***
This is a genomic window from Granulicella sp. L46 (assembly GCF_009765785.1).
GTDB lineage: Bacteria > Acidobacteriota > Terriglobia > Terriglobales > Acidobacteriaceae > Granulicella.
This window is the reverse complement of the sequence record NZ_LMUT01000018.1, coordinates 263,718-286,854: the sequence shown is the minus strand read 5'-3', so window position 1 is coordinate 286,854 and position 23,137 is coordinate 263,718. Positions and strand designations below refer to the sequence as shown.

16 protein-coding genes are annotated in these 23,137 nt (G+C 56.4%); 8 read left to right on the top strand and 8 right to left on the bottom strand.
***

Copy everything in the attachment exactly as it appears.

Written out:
This is a genomic window from Granulicella sp. L46 (assembly GCF_009765785.1).
GTDB lineage: Bacteria > Acidobacteriota > Terriglobia > Terriglobales > Acidobacteriaceae > Granulicella.
This window is the reverse complement of the sequence record NZ_LMUT01000018.1, coordinates 263,718-286,854: the sequence shown is the minus strand read 5'-3', so window position 1 is coordinate 286,854 and position 23,137 is coordinate 263,718. Positions and strand designations below refer to the sequence as shown.

16 protein-coding genes are annotated in these 23,137 nt (G+C 56.4%); 8 read left to right on the top strand and 8 right to left on the bottom strand.